In defence of eating

One weird thing in remote/ pandemic times is that people have started turning their cameras off when they eat. I’m all for the right to turn your camera off, I think you should be able to do that at any time without giving a reason, but I think it’s a shame if people think that they can’t eat on camera. I have therefore been glad to eat several large, difficult to eat things in meetings on camera recently, to perhaps give others the idea that it’s okay if they want to do it too.

So far I’ve eaten a footlong Subway which was kind of falling apart really and today it was half of a pretty massive pizza which was also a bit lacking in the structural integrity stakes. So please join me if you wish, we all used to eat in front of each other in The Before Times, it’s totally natural and normal- but also if you don’t want your camera on because you’re eating or for any other reason that’s okay too.

In defence of dashboards

I’ve had lively debates about dashboards with various people, including someone in my own team, and somebody on Twitter just mentioned that dashboards are often not used (this blog post will be my response to this tweet, not the first time I’ve answered a tweet with a blog and very on brand for me 😉).

I should acknowledge at the top that I’m The Dashboard Guy. I’ve written books about making dashboards in R. It’s my role in the data science team in which I sit. Shiny in production. It’s my thing. So take all this with as much salt as you wish, I promise I won’t be offended.

People say that dashboards proliferate, and that nobody uses them. That is quite true in a lot of cases. I’d like to suggest why that is so, and talk about when people do use them.

The first thing to say is that in the NHS (which is where I have always and will always work) many staff are not engaged with data in general. They’re not engaged with data, they’re not engaged with analysis, they’re not engaged with reports, they’re just not engaged. They see data as a punishment, a “test” they cannot win. They can’t see the point of it and it’s just a distraction at best and over-critical and unfair at worst.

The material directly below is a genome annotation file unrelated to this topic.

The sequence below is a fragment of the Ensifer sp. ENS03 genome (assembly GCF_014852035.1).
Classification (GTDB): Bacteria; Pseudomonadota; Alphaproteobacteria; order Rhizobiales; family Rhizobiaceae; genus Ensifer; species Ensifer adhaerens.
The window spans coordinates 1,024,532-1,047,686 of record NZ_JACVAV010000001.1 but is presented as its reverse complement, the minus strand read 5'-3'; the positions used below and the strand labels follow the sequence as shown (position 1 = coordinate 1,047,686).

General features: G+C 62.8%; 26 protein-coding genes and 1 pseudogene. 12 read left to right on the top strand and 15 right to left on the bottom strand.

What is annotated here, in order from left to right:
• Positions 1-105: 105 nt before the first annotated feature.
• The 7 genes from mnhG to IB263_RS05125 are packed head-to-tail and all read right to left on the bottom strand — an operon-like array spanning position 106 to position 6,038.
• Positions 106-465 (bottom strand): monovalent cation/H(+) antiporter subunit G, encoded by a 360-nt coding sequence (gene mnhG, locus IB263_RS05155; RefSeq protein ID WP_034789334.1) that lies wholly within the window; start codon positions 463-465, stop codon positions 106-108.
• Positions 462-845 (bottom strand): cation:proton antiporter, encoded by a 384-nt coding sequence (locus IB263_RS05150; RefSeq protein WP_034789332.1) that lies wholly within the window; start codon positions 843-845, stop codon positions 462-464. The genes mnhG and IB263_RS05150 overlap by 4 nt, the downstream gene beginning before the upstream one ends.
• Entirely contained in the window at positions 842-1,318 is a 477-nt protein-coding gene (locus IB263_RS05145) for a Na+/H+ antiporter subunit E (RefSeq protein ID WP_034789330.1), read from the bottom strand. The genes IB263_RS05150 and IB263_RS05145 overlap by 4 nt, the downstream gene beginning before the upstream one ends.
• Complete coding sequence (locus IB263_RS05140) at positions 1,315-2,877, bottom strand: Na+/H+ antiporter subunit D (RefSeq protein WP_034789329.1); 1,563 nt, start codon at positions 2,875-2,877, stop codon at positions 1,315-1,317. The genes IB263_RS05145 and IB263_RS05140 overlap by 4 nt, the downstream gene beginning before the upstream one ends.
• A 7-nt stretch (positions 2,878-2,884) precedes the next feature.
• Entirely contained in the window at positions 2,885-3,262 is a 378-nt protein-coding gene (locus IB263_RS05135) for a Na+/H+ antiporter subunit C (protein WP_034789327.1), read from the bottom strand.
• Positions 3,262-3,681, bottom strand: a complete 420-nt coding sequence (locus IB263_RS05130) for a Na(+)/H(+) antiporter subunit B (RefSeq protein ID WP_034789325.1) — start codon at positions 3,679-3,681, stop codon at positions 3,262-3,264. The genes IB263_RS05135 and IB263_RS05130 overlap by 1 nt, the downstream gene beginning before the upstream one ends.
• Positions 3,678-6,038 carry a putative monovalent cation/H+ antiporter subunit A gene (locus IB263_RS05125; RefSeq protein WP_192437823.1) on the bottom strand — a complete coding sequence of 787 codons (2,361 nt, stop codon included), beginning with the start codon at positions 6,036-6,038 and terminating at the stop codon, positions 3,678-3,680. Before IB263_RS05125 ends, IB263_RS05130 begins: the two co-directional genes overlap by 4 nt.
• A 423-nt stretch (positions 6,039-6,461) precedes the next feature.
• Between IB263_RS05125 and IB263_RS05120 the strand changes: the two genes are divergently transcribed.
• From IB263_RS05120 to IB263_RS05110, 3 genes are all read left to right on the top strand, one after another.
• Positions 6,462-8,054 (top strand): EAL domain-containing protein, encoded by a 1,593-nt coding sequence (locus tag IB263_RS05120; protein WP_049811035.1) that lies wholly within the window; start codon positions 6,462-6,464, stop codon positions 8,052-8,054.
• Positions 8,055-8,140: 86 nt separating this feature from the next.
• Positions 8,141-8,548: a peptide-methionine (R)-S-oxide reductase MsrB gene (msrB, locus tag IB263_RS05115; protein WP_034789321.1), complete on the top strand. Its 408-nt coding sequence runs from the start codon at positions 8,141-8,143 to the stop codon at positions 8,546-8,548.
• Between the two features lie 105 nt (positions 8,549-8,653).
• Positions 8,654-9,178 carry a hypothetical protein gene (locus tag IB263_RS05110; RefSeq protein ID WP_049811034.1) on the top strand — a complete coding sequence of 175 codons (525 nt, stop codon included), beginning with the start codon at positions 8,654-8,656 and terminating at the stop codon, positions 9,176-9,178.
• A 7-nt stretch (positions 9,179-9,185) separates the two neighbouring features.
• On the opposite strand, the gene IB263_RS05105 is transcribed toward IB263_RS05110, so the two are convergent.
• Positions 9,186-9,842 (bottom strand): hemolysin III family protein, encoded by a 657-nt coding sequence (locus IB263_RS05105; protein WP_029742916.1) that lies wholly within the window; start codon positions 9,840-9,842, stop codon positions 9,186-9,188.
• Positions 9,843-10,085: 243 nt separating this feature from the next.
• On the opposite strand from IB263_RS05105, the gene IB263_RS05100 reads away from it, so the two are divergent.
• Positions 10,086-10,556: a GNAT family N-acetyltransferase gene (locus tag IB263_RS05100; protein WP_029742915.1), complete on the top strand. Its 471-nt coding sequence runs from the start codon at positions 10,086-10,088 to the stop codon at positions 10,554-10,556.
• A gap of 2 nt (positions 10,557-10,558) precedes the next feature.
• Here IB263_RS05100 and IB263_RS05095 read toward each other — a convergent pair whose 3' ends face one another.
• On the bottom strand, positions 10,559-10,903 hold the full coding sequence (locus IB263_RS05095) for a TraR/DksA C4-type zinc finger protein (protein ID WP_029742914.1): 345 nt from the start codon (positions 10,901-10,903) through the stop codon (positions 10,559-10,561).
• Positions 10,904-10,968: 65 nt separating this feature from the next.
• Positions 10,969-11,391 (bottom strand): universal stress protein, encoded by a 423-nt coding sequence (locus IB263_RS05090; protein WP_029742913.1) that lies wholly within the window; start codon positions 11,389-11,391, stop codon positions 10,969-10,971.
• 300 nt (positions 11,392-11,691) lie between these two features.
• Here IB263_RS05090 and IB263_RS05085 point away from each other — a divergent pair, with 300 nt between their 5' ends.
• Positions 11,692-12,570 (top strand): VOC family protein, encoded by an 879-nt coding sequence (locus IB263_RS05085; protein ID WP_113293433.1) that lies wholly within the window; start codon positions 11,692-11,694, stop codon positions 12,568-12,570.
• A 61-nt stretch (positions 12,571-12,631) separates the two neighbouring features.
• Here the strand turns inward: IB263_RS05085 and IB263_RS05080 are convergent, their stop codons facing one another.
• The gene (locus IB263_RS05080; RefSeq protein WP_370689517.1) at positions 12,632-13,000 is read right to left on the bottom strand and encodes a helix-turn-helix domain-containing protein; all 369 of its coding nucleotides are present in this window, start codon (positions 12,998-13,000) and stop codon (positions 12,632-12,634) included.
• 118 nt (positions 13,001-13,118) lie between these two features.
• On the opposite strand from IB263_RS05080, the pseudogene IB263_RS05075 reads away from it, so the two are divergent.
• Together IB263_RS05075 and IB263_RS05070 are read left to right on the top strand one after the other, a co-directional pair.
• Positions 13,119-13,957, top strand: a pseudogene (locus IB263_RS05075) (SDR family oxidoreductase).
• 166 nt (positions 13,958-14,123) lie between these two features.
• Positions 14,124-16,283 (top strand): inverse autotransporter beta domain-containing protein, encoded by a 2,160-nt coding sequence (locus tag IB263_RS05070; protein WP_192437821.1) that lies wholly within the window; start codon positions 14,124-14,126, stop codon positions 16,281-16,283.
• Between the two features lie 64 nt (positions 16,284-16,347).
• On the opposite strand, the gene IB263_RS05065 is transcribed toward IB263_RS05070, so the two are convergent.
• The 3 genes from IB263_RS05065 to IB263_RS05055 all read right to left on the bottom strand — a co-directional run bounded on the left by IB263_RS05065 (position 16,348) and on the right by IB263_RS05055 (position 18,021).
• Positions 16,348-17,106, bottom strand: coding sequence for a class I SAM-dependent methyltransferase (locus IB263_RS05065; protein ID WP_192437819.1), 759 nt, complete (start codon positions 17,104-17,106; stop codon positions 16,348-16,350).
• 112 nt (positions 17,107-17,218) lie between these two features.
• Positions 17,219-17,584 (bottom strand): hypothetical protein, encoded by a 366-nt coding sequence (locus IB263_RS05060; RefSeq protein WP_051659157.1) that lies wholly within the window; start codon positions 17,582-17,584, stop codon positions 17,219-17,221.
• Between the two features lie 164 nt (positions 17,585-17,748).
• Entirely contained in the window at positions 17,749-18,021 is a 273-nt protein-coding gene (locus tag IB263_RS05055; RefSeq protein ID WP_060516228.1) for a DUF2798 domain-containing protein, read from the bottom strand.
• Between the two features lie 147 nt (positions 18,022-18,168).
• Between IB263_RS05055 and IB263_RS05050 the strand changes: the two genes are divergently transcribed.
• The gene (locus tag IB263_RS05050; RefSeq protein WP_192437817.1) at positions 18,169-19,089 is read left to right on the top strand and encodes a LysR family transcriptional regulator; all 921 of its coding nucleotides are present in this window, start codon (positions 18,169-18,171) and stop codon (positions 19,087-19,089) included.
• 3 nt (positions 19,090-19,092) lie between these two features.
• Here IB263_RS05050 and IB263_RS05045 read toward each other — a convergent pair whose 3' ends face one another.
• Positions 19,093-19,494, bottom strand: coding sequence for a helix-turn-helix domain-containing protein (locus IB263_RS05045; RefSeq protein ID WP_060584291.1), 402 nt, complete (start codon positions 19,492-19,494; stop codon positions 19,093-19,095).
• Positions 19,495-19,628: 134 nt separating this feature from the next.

So my first question would be what do you replace the dashboards with? What will they engage with? I became The Dashboard Guy because we used to make a 300 page report by hand every quarter. It took literal person weeks and every recipient was only interested in their four page chunk. It was ridiculously inefficient. But everybody did want their four page chunk. Dashboards are useful for data that people want to see.

The team and I have recently built a classification algorithm for free text patient experience data. There is no way on earth anybody could use that without a dashboard because there are thousands of points of data and you are typically only interested in a few hundred at a time. So we built one. If they are using the algorithm at all, they’re using the dashboard (or someone else’s, it’s open source so you can DIY the dashboard if you want). If they’re not, that means they’re not looking at what their patient experience data is about, or they’re reading a 4000 row spreadsheet (and I do know people who have done/ are doing that).

So I think dashboards are very useful when you have a large highly structured dataset where everyone wants their own bit, and I’ve deployed perhaps three or four that have certainly been used by the individuals who wanted that data.

But something else that I think they can be used for is putting data science tools in the hands of your users. I just built a dashboard that allows you to pick how many LDA topics you want to use, and then shows you:

  • Term frequency for each topic in a graph
  • Five example comments from each topic